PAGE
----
Failure to Accommodate Just Once Can Mean Legal Liability….at Least in California

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California has its share of problems.  The state Unemployment Development Department announced last month that unemployment decreased to 12.3%. Ouch. The budget shortfall is estimated to reach some $40 billion in this fiscal year. Double ouch. Those earthquakes and forest fires can be a bit of a bummer too. But what does California have that is great, besides wonderful weather, great beaches and delicious fresh food and seafood? The most highly protective employee legislation in the country.

Let’s take for starters California’s Fair Employment and Housing Act (FEHA). It is more protective of employees than Minnesota’s Human Rights Act (MHRA), at least with regard to protections against disability discrimination, including the obligation that an employer provide reasonable accommodations to disabled employees.

First, California law makes it a separate, independent claim for an employer to fail to engage in a good faith interactive process with the employee to determine an effective reasonable accommodation if an employee with a known physical disability requests one. Minnesota law doesn’t have that provision. We should. An employer should engage in the interactive process and do so in good faith, but there is no legal requirement under the MHRA (the interactive process is the name given to the process that an employer and employee go through once the employee has requested an accommodation. Through the interactive process, the parties try to find an accommodation that works for the employee, and is also reasonable for the employer).

The California Appellate Court issued a decision this week, A.M. v. Albertson that further underlined the protections that are provided to California employees. In this case, the plaintiff, A.M. was diagnosed with cancer and was undergoing radiation and chemotherapy treatment, which left affected her salivary glands, which left her mouth very dry. To counter this, A.M. had to constantly drink water. As a result of the large volumes of water she consumes, she had to go to the bathroom to urinate frequently. Her accommodation as agreed upon with her employer was that she could keep a beverage at the check-out stand where she worked (Albertson’s is a grocery store chain on the west coast) and go to the bathroom when she needed. All she had to do was ask. From the facts of the case, there were no problems with the accommodations until one day.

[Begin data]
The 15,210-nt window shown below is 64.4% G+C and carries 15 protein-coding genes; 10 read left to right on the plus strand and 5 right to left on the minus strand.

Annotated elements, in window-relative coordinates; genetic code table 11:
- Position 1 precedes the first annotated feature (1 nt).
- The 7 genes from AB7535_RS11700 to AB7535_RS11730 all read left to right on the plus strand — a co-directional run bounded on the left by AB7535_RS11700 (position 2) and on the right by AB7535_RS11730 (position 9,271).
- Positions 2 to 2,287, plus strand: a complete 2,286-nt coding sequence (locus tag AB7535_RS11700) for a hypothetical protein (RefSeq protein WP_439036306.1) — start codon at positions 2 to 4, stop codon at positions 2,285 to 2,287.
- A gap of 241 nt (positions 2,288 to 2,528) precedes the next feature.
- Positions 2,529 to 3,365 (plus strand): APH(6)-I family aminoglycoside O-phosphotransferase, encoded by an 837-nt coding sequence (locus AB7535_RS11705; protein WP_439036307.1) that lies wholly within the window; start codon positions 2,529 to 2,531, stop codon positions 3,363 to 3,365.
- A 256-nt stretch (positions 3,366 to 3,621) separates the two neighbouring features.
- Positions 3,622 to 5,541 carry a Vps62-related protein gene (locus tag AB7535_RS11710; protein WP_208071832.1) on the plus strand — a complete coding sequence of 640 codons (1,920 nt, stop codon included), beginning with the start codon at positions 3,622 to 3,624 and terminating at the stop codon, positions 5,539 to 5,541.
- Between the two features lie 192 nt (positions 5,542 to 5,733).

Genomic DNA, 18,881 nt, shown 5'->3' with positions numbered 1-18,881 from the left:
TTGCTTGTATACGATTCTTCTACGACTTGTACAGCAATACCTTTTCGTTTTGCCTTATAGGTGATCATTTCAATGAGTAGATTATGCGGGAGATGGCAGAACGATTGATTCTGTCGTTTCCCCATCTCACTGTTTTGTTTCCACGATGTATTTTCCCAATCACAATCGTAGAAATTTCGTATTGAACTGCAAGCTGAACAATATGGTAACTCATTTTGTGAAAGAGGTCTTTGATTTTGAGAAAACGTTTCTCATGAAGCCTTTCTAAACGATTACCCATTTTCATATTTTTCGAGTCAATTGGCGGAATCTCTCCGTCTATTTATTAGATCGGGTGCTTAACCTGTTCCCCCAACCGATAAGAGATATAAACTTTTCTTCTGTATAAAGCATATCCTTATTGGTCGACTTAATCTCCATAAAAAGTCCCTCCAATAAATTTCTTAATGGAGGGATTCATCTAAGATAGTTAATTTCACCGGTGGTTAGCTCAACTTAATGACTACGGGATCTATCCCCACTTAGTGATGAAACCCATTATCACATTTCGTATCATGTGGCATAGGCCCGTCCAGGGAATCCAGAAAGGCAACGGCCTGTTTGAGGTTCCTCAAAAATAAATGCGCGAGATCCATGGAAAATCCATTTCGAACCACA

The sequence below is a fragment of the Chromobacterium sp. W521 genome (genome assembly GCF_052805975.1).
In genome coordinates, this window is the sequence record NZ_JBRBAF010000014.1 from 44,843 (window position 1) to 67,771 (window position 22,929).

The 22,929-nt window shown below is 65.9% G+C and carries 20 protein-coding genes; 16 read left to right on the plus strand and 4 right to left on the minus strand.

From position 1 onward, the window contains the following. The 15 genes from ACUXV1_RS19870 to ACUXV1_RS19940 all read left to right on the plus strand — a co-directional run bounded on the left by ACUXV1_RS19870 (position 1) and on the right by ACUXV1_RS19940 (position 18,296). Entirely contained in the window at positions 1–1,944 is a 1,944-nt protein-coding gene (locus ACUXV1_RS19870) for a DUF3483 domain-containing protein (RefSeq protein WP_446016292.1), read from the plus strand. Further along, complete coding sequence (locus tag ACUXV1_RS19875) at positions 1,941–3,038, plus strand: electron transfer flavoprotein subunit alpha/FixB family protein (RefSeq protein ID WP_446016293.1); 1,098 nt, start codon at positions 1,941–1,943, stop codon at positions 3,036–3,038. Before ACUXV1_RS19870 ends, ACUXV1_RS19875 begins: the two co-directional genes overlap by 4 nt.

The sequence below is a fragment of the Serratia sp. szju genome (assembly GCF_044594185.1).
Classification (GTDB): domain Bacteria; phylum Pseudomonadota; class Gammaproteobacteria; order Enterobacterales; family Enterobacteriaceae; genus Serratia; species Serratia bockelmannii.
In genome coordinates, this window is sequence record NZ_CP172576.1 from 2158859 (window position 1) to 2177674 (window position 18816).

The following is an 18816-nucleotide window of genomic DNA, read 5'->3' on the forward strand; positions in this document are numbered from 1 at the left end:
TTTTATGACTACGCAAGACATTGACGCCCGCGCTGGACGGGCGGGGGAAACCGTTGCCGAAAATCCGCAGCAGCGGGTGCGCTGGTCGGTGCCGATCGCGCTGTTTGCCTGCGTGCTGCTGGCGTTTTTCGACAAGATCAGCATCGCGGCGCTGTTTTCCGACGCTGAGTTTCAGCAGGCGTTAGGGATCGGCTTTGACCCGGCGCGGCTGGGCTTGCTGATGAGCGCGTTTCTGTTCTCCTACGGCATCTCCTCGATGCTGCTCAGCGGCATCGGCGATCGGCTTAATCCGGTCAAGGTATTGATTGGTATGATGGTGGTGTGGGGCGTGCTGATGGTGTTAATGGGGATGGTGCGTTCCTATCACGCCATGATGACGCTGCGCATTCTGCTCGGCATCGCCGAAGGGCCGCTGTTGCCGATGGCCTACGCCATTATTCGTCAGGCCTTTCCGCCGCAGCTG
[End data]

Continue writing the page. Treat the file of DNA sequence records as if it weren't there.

On this day, a new manager was on duty. He didn’t know about the accommodations, as the store kept no written documentation (never a good idea!). When A.M. asked to go to the bathroom, at a time when the store was very busy, he repeatedly ignored her request. After asking to go to the restroom many times, the plaintiff finally urinated on herself, unable to wait any longer.

The jury found that even one single incident of failure to accommodate was sufficient to find liability under the FEHA. Albertson’s argued that this one incident of failure to accommodate was trivial, because it constituted a single incident in the context of a much longer period of successful accommodation. In essence, Albertsons reasons that the FEHA allows for at least one failure to accommodate, if a pattern of successful accommodation also is shown. The court, and the jury, wholeheartedly rejected this argument, stating that there is nothing in the text of the statute that says that there has to be a pattern of a failure to accommodate in order to find a violation of the statute. The jury award was $200,000.

The lesson in this case? Document. Have forms for all accommodations. Inform all managers of accommodations, especially new ones. And finally: always accommodate.

The California Fair Employment and Housing Act (FEHA) is widely considered to be the most protective legislation of its kind in the States. The text of the statute can be accessed here. You can contact me with questions at 612-605-6119 or at karen.lundquist@lundquistandlange.com. Our website can be accessed here.

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